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Yamaha DT125 Specs and Review

Inspired by a reputable line of ’60s “scramblers,” the Yamaha DT 125 is among the Japanese manufacturer’s longest-standing product lines. This two-wheeled machine may not be as powerful as 250-cc dirt bikes. But make no mistake – its competencies come second to none. More than its Enduro nomenclature, there are lots more to discover about this 125-cc wheeler – as you will soon find out in this guide.

Produced from 1974 to 2008, the Yamaha DT125 is considered an excellent learner motorcycle by many off-roaders and enthusiasts. Featuring aggressive Enduro styling, hydraulic disc brakes, and a monocross rear suspension, the bike performs excellently on the road and in the dirt.

Some riders (and reviews) regard the capabilities of the motorcycle as a compromise. But for those who have put their leg over this sleek ride, they find the reverse true. The Yamaha DT 125 never fails to deliver on dependability and performance – whether as a trusty commuter or an in-training motorcycle.

Blue Yamaha DT125R Bike

About Yamaha DT 125

The Yamaha DT 125 is a motorcycle produced by Yamaha, which traces back to 1968 when Yamaha introduced the AT-1 Enduro 125. The model designation “DT” indicates the bike is an off-road styled 2-stroke machine. The bike first launched in North America in 1974 as the DT125A and had a cradle-style tubular steel frame, raised exhaust, universal knobby tires, and high ground clearance characteristic of most Enduro motorcycles.

Its entry into the U.S. market began with the 1975 Yamaha DT 125 until the DT125H in 1981. In non-U.S. regions, it continued to be sold until 2008.

Updates & Restyles

During its production, the Yamaha DT 125 received multiple updates and restyles, some of which were done only for specific markets. 1977 saw the introduction of a mono-shock rear swingarm or monocross suspension (a.k.a. MX).

In 1984, the electrical components upgraded from 6V to 12V, and YPVS (Yamaha Power Valve System) was added. During the same year, the front drum brake was converted to a hydraulically operated disc, and the DT 125LC was fitted with a rising-rate rear suspension.

1987 saw the completion of its brake system overhaul when Yamaha offered the DT125R series that swapped out stock drums with a rear disc brake. And thanks to evolutionary changes like this, lots of DT 125 parts like the cylinder, head, piston, rings, air box, and exhaust (view on Amazon) were easily interchangeable with another Yamaha bike – the DT 175.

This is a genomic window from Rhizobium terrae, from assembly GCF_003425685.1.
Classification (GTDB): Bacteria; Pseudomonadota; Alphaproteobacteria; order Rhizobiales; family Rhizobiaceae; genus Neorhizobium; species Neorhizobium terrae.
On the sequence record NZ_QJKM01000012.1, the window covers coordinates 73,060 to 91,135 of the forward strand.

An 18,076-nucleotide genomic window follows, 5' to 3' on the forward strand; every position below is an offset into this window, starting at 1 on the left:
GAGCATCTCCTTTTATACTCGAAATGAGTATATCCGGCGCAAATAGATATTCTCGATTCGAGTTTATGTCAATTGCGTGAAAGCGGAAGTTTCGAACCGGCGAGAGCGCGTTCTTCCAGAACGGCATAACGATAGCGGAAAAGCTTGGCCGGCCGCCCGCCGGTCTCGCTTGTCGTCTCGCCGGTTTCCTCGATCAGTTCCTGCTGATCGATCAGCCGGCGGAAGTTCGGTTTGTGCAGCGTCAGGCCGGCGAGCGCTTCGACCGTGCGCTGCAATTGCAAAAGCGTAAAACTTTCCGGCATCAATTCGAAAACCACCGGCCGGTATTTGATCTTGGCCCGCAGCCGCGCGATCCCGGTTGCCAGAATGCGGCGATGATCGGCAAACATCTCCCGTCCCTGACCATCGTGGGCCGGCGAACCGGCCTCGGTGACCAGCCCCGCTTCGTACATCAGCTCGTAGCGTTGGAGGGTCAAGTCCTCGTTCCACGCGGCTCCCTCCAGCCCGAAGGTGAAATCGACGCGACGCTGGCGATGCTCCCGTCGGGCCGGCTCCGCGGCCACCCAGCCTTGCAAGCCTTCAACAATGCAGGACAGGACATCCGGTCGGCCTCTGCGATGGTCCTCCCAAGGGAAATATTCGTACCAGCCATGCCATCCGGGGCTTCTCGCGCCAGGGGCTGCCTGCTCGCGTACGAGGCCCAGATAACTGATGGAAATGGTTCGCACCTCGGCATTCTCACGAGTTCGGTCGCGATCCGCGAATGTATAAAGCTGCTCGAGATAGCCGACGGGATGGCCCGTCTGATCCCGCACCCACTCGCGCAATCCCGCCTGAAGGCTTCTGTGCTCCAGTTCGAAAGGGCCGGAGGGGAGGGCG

As if its past restyles were not enough, the series released a road version marketed as the DT 125 X in the early 2000s, which many owners say is a dream to ride.

Yamaha DT 125 Specs & Features (1988 vs. 2005 Models)


The main differences between these model years are the 2-mm increase in carb size, bore-stroke ratio, and compression ratio variances. While they are quite negligible, they increase speed rating and power output up to 12.92 kW (17.33 hp) @ 7,000 RPM per Wikipedia. Furthermore, the DT 125 initially had an air-cooled engine. But this was restyled to a liquid-cooled power mill with the release of the 1982 DT125LC onward.

1988 – 2002 Yamaha DT125R 2005 Yamaha DT125RE / DT125X
Engine Type 2-stroke
Cylinder Arrangement Reed valve, forward-inclined single-cylinder
Carburetion System Carburetor, Mikuni VM26SS x 1;
Mikuni TM28SS x 1 – ’99 onward
Carburetor, Mikuni TM28-92 x 1
Engine Cooling Liquid cooling
Engine Fuel Unleaded gasoline w/ at least RON 91 rating, containing < 5% MTBE (Methyl Tertiary Butyl Ether), < 10% ethanol, or < 5% methanol
Fuel Capacity 10 L/2.6 US gal (reserve – 1.8 L/0.48 US gal)
Bore x Stroke Ratio 56.4 x 50 mm (2.22 x 1.97 in);
56 x 50.7 mm (2.20 x 2.00 in) – ’89 onward
56 x 50.7 mm (2.20 x 2.00 in)
Compression Ratio 6.8:1 6.7:1
Displacement 124 cm³ / 7.6 in³
Horsepower 12 – 14 hp (8.9 – 10.2 kW) @ 7,000 RPM 14.7 hp (11 kW) @ 8,000 RPM
Maximum Torque 14 Nm (1.4 kgf-m, 10.5 ft-lb) @ 7000 RPM 13 Nm (1.3 kgf-m, 9.6 ft-lb) @ 8,000 RPM
Top Speed 68 mph (109 km/h) – advertised 75 – 80 mph (120.7 – 128.7 km/h) – owner’s claim 95 mph (153 km/h) – modded
Air Filtration Wet foam element
Lubrication Separate lubrication (Yamaha Autolube)
Engine Oil & Quantity 1.3 L/ US gal; 0.75 L/0.79 US quarts (transmission – change);
0.80 L/0.84 US quarts (transmission – overhaul)
SAE 10W-30 (transmission), Yamaha 2T (engine) 2-stroke oil or its equivalent
Alternatives: same-viscosity lube w/ API grade SJ+ meeting JASO MA standards

Something most notable about the bike is its lubrication system. Instead of the usual dry/wet sump types, the bike has an autolube oil container discreetly concealed behind the left-side panel. This oil injection system controlled the amount of lube going into the engine depending on throttle load, reducing oil usage and preventing the spark plug from fouling in the process.


The DT125 uses a 6-speed manual transmission and a five-plate wet clutch system. Helical gears and 428V O-ring chain (view on Amazon), coupled with a ball and taper roller bearing steering system, lends to the two-wheeler’s predictable handling and ease of operation, regardless of the terrain. The bike’s top two gears offer overdrive. Mechanics say that adjusting the gearing to 49/15T on the road-legal version allows a rider to go beyond 55 mph.